Throughout this pandemic, many of us acquired new hobbies and interests to make the reality of being stuck at home more bearable. Some of us took up baking, reconnecting with an abandoned musical instrument, or focused more seriously on our physical fitness. Apart from helping us cope, we’ve also reaped other rewards from these hobbies, and they may have helped us arrive at new personal realizations.
One such hobby that may have borne fruit is gardening. The benefits of growing and tending your own plants are numerous. They can help us with our mental health and can, of course, literally bear fruit.
You might think that the benefits of a garden are confined to the home space, but in reality, plants can benefit public spaces as well, including our workplaces.
Regardless of your industry, your enterprise can likely benefit from plants, so before you head out to pick up some supplies for planting, here are some ideas to inspire you.
The first and most obvious idea would be to have an outdoor dining space for a restaurant. During this pandemic, many of the establishments that survived or were allowed to continue operating were those with al fresco dining spaces. But beyond this necessity, having a garden space for your dining patrons has so many merits.
Is there anything more romantic than a dinner date under the stars? A garden space will certainly add to that ambiance. Apart from the aesthetic appeal of flowers, your garden can also be functional for your kitchen. You can grow your own herbs and even some vegetables on-site, and that’s a huge come-on for many diners.
You can even make the garden more interactive. Perhaps your restaurant’s dining concept can be a fusion of a restaurant and a gardening workshop. This way, patrons don’t just come in to eat. They can tend to the plants themselves and interact with other plant lovers.
When your work is always in the digital space, as it is in many workplaces, it can be easy to burn out and lose track of reality. A fast-paced, demanding economy has left us all hunched over our laptops and staring at screens for hours on end.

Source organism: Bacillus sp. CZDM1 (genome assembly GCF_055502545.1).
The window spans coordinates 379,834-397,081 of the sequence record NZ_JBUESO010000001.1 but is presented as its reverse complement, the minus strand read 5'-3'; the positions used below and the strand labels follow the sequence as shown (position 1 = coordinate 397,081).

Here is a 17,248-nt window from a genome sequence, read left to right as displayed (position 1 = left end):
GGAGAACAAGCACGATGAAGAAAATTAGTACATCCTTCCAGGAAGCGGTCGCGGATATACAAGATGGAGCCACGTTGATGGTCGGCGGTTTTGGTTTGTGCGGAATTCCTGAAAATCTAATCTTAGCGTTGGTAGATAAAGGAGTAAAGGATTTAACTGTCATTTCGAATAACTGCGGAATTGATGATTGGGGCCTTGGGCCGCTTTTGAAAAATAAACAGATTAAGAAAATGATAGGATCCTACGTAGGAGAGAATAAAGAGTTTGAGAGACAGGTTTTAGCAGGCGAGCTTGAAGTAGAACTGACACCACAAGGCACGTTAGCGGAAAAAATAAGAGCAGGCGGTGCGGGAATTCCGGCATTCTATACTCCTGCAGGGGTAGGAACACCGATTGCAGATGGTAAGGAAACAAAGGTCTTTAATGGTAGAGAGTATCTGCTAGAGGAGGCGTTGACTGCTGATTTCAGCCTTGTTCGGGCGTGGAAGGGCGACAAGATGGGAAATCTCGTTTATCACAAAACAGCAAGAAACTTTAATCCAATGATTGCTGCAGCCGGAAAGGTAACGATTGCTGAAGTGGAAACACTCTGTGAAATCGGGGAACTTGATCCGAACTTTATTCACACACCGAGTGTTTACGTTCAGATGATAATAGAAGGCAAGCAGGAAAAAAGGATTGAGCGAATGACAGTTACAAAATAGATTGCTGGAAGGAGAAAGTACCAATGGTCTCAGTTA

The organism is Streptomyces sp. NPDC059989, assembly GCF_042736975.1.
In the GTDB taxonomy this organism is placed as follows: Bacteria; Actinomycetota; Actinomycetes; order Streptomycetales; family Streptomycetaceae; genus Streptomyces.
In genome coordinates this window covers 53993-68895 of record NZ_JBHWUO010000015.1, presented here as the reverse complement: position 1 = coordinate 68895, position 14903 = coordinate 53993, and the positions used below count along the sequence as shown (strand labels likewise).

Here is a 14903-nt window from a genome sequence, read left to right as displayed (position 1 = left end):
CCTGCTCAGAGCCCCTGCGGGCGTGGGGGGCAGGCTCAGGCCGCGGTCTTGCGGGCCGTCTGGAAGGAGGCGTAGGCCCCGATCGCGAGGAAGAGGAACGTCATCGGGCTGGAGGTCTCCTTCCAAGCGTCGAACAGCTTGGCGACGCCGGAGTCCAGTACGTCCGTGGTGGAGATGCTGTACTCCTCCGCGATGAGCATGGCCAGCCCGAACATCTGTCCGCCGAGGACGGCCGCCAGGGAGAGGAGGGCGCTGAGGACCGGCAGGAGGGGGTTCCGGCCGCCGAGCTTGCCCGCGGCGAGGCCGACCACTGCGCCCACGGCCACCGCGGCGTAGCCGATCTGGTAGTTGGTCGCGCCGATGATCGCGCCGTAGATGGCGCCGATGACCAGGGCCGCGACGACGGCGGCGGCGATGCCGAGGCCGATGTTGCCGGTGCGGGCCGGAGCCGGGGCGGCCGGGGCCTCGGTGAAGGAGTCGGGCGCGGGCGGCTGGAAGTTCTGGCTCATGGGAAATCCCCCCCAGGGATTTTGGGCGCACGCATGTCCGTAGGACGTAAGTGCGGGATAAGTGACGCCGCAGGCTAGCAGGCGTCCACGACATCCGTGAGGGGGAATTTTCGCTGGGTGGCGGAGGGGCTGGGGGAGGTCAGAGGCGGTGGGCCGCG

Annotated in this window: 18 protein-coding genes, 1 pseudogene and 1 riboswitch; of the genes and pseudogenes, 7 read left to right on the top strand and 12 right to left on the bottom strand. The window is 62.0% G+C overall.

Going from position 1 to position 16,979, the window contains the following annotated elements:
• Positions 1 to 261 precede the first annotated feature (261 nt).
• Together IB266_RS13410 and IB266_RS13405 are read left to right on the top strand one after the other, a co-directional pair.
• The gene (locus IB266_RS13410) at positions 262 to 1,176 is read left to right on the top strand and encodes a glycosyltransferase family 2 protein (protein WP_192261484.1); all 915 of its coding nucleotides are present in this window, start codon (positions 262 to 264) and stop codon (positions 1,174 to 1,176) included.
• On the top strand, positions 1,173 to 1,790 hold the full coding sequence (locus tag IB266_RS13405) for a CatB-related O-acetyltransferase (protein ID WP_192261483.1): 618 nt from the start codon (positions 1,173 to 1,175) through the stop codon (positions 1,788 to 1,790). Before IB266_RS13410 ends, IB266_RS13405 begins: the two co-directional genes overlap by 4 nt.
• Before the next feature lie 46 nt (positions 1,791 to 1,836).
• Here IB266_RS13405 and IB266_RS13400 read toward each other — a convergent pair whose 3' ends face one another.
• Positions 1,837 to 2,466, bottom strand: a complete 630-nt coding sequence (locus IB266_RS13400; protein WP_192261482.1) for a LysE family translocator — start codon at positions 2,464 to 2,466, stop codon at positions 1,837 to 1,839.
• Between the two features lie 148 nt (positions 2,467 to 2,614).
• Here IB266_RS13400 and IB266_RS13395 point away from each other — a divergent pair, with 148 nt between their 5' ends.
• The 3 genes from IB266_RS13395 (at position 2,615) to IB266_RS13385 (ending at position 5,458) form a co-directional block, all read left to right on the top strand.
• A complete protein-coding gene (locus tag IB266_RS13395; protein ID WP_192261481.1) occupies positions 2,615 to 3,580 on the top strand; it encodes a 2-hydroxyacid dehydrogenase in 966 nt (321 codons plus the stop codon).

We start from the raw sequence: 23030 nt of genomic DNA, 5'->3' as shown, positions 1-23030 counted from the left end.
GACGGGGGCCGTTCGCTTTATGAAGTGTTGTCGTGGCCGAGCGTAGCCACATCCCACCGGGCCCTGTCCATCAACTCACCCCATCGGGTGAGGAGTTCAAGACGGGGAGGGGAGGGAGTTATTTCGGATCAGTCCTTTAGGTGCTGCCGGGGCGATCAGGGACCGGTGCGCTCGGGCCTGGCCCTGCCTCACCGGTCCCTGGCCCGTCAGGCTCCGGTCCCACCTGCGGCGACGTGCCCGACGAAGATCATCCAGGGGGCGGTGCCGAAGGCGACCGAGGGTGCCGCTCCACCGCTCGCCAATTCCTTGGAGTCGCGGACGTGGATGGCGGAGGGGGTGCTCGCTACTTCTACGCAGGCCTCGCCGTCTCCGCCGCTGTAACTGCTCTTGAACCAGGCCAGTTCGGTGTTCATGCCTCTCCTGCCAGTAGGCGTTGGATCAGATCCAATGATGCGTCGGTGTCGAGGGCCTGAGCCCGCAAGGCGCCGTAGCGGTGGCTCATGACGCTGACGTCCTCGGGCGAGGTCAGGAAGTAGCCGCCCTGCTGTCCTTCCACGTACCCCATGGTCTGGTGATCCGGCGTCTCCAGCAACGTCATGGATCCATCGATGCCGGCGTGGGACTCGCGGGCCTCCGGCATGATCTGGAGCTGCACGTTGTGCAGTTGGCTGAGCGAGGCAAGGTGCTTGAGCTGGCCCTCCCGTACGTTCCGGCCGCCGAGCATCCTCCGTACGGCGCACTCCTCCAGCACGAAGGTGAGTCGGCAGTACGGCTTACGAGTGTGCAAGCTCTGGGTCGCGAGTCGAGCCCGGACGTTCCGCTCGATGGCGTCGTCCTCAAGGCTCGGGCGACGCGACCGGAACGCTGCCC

When all you’re seeing are pixels, wouldn’t it be nice to take a breather in a real garden? It is said that the color green helps us calm down, and what better way to have more green in the office than by creating an actual green space?
You don’t need to put an actual zen garden in your office, though that would be wonderful, of course. A small corner, maybe a balcony, can be turned into a relaxing hideaway for your staff. Add some floor planks, pebbles, and an assortment of potted plants, and you have yourself an office worker’s dream.
Having an office garden can definitely boost your staff’s morale, which can only benefit your business. It’s also an attractive office feature for any prospective employee.
Farmers at Work
You might think that this next idea is taking the previous one to the extreme, but hear us out.
Urban farming, or growing fruits and vegetables in smaller city spaces, is a growing movement, and your office space can be its next target.
Imagine having a space in your workplace where you and your staff can grow plants. Instead of bringing people out, maybe you can bring the plants in! That rewarding experience you get from tending to your home garden? You can recreate that in your office and let your coworkers benefit from it, too. Don’t think it’s possible? Check out this urban farm designed by a Japanese design firm for inspiration.
If the above-mentioned ideas are a little too overwhelming, then that would go against the entire purpose of this article, no? As with any new project, it’s important to take it easy.
Maybe your baby steps could simply be adding more indoor plants to your workspace. This could be a good way to test your ability to care for plants amidst a tight work schedule. You can encourage your staff to also bring their own little indoor plants like succulents or moss. They’re low maintenance but add that touch of green that can make such a difference.
Having more green in your life is always good. From more veggie intake to getting more oxygen, we can benefit from having more plants in our lives. If they are so essential to living, why shouldn’t we make them essential to workplaces where we spend such a huge chunk of our lives?